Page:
Simply Salford Blog

The History Behind Data Mining Train/Test Performance

Posted by Dan Steinberg on Tue, Jul 16, 2013 @ 12:56 PM

Updated: July 16, 2013

In their 1984 monograph, Classification and Regression Trees, Breiman, Friedman, Olshen and Stone discussed at length the need to obtain “honest” estimates of the predictive accuracy of a tree–based model. At the time the monograph was written, many data sets were small, so the authors took great pains to work out an effective way to use cross–validation with CART trees.

The result was a major advance for data mining, introducing ideas that at the time were radically new. The main point of the discussion was that the only way to avoid overfitting was to rely on test data. With plentiful data we can always reserve a portion for testing, but with fewer data we might have to rely on cross validation. In either case, however, only the test or cross–validated results should be trusted. In contrast, earlier approaches tended to ignore the training data performance results and focus only on the test data.

Watch This Tutorial on Train/Test Consistency in CART
 

Later, and especially once TreeNet and other ensembles became available, practitioners observed that we sometimes encountered rather close agreement between train and test results. This was especially true for methods such as TreeNet, which were constructed to resist overfitting. The question then became whether we should use a possible divergence between train and test data as itself an indication of a problem with the model.

Our practical approach in model development and selection is to prefer TreeNet models that show good agreement between train and test results and to distrust models exhibiting substantial train/test disagreement. We do not offer a formal statistical test of this difference, relying instead on judgment. In practice, when the train/test divergence seems too large to ignore we attempt to refine our models in one or more of the following ways:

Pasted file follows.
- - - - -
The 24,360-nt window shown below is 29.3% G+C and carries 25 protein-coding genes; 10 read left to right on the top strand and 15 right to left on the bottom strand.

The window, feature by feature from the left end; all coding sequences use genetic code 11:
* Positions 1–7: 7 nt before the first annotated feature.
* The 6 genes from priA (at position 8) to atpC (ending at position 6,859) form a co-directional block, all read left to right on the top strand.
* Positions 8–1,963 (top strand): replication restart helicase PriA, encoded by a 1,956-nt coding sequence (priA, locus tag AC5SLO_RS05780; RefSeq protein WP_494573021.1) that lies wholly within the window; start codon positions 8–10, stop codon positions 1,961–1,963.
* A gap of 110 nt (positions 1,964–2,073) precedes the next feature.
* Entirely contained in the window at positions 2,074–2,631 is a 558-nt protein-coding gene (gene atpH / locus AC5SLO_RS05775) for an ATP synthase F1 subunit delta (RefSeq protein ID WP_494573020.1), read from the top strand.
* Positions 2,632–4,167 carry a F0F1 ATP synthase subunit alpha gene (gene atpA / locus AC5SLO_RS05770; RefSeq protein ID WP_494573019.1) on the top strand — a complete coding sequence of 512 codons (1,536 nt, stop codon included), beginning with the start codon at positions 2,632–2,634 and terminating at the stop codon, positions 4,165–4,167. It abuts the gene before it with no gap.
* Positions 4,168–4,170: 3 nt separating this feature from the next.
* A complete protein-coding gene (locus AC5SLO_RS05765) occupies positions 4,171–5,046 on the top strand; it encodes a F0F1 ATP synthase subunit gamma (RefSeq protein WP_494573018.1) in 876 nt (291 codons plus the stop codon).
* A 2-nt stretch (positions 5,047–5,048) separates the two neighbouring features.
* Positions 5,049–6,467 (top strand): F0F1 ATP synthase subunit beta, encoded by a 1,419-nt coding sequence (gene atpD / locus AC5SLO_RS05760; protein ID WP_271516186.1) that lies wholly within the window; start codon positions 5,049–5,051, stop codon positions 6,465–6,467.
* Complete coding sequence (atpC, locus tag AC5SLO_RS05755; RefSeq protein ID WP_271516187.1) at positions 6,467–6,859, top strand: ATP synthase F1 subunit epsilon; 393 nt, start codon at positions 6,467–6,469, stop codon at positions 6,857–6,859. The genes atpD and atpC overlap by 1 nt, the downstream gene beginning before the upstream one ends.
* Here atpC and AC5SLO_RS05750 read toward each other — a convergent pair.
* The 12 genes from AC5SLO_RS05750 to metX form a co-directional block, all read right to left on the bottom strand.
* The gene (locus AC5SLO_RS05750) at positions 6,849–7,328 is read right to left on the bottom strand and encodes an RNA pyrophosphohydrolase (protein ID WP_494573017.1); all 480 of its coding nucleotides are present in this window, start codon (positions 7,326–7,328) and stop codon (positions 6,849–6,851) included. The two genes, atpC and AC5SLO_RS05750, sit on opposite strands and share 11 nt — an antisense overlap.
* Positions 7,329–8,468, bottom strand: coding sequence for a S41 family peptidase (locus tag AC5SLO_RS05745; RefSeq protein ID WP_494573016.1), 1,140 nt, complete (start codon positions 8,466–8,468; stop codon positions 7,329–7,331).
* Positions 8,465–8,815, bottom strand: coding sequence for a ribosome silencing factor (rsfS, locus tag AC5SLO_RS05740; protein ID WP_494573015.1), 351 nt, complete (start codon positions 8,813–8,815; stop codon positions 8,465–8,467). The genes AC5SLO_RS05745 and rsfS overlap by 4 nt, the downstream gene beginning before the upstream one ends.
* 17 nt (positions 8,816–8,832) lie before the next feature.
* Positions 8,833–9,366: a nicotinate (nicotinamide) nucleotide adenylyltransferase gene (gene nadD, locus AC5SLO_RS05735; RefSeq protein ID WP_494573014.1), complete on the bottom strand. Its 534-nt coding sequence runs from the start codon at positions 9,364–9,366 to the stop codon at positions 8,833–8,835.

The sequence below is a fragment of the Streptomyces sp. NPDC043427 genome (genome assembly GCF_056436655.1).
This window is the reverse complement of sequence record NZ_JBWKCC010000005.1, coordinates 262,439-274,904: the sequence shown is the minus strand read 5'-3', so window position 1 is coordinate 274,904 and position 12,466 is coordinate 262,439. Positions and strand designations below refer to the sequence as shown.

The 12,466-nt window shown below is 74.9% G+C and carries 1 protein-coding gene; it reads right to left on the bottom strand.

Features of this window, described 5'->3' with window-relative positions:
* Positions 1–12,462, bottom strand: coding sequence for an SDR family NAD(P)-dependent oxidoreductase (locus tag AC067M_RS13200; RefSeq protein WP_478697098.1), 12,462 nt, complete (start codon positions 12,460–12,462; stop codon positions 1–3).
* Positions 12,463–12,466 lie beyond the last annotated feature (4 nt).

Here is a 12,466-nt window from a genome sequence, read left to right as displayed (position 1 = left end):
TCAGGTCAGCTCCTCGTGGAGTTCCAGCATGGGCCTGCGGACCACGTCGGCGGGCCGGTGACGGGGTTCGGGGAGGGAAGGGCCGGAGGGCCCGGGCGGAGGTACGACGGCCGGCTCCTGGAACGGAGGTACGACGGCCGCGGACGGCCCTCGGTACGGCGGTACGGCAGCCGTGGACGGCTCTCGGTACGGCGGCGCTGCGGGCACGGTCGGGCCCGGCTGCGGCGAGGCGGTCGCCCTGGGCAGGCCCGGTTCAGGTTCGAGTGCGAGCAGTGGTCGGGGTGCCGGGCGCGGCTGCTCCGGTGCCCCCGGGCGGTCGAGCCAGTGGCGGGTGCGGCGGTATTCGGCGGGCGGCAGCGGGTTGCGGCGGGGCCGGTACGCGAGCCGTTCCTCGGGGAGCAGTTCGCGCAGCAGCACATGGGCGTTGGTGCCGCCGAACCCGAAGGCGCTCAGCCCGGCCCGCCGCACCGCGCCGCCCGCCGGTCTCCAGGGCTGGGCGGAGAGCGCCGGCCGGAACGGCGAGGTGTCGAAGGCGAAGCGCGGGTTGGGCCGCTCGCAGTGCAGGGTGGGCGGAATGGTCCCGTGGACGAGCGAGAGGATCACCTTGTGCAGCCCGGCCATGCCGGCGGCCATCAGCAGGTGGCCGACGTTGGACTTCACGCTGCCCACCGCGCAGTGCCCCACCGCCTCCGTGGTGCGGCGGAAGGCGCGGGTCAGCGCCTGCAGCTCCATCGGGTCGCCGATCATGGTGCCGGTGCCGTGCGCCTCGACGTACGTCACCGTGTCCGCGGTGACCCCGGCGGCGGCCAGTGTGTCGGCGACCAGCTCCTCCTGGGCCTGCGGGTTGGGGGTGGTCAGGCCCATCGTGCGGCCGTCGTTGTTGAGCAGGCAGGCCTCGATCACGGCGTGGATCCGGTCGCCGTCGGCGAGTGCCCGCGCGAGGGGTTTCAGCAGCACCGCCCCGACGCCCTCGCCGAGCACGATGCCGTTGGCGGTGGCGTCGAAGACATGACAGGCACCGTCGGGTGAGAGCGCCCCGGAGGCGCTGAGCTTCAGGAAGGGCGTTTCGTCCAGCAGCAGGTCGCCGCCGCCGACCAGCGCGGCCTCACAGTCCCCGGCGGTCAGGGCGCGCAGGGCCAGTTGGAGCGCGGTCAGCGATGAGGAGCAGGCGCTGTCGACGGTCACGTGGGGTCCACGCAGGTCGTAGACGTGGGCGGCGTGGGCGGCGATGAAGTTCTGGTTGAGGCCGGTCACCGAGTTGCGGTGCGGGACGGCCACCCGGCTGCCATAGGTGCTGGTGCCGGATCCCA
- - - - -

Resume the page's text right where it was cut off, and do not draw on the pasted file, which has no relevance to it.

• Using a slower learn rate,
  • Growing smaller trees, or
  • Removing some potentially strong predictors from the model.


Any and all of these modifications can lead to improved train/test alignment.

We offer these answers to the following specific questions:

Are large differences between train and test results common? Is this in and of itself a problem?

Large divergences between train and test performance in TreeNet models are not an everyday occurrence, but are not rare either. And, large train/test performance differences in TreeNet models are not necessarily a problem, but we take them as indications that the models are probably sub–optimal and can be improved by appropriate manipulation of the Treenet control parameters and the predictors used.

 

Topics: TreeNet, CART, train and test data, Cross-Validation, tr